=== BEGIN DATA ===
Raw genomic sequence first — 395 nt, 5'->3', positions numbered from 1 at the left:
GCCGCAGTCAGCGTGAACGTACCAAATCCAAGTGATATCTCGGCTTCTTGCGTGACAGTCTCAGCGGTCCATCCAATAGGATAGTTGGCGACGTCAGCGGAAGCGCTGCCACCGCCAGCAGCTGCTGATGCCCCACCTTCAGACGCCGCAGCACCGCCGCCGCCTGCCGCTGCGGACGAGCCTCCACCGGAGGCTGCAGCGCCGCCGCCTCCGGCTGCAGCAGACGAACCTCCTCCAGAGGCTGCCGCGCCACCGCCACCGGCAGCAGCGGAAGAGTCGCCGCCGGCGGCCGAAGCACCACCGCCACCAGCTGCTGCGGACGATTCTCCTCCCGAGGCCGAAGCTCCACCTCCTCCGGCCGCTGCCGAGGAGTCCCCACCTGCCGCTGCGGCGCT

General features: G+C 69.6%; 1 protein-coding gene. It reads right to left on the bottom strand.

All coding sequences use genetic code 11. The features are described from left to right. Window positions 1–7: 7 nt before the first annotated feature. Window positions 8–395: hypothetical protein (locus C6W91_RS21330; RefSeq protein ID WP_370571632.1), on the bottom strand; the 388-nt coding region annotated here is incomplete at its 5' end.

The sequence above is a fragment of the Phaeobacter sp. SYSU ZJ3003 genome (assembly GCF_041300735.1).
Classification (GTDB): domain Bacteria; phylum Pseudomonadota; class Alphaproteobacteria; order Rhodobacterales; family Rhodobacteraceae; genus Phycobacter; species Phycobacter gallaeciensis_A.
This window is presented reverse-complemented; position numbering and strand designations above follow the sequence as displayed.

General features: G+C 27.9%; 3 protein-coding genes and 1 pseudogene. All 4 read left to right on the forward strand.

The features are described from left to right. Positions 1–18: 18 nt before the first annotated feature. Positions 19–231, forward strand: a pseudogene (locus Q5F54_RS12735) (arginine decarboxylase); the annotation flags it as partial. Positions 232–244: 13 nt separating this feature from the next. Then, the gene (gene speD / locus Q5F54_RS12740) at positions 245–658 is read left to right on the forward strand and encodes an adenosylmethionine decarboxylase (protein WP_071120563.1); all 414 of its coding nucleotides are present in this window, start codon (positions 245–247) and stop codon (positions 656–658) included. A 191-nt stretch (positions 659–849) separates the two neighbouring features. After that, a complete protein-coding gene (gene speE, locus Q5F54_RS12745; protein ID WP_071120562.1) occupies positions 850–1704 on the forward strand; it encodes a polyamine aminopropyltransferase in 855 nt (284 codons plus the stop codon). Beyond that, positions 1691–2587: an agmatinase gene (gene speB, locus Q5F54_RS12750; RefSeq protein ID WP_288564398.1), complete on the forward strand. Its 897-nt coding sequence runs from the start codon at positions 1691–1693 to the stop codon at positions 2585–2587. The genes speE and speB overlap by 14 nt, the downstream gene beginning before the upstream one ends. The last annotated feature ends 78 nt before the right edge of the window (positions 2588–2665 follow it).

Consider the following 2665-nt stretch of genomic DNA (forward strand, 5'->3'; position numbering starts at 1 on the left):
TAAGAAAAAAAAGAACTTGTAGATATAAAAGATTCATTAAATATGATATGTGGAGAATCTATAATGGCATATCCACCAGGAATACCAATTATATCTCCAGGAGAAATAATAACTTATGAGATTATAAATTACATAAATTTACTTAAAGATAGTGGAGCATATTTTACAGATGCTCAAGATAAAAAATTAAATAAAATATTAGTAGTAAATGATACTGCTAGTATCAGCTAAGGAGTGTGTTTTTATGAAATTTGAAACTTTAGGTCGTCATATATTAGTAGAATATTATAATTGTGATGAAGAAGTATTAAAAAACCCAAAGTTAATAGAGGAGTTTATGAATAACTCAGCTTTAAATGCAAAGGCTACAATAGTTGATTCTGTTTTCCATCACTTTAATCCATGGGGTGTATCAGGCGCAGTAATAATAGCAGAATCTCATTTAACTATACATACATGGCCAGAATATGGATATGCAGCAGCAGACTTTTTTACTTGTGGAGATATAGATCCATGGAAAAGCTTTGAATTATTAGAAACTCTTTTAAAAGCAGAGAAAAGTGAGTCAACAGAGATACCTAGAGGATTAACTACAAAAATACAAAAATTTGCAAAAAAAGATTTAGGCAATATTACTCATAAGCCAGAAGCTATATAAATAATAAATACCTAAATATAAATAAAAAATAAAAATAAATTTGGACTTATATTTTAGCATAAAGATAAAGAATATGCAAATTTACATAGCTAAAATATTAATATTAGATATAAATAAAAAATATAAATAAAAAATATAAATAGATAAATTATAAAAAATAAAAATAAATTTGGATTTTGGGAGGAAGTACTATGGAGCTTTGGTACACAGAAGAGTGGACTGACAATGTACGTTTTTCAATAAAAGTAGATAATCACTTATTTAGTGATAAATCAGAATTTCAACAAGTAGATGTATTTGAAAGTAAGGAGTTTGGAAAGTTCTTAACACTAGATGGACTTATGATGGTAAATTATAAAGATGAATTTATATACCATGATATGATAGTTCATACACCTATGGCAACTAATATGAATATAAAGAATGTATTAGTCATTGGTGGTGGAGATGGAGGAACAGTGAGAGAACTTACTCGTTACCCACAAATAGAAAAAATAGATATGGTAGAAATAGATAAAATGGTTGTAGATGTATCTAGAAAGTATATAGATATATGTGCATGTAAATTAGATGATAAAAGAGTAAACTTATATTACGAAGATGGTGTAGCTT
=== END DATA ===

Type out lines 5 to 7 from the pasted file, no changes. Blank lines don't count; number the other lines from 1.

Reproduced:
The sequence above is a fragment of the Phaeobacter sp. SYSU ZJ3003 genome (assembly GCF_041300735.1).
Classification (GTDB): domain Bacteria; phylum Pseudomonadota; class Alphaproteobacteria; order Rhodobacterales; family Rhodobacteraceae; genus Phycobacter; species Phycobacter gallaeciensis_A.
This window is presented reverse-complemented; position numbering and strand designations above follow the sequence as displayed.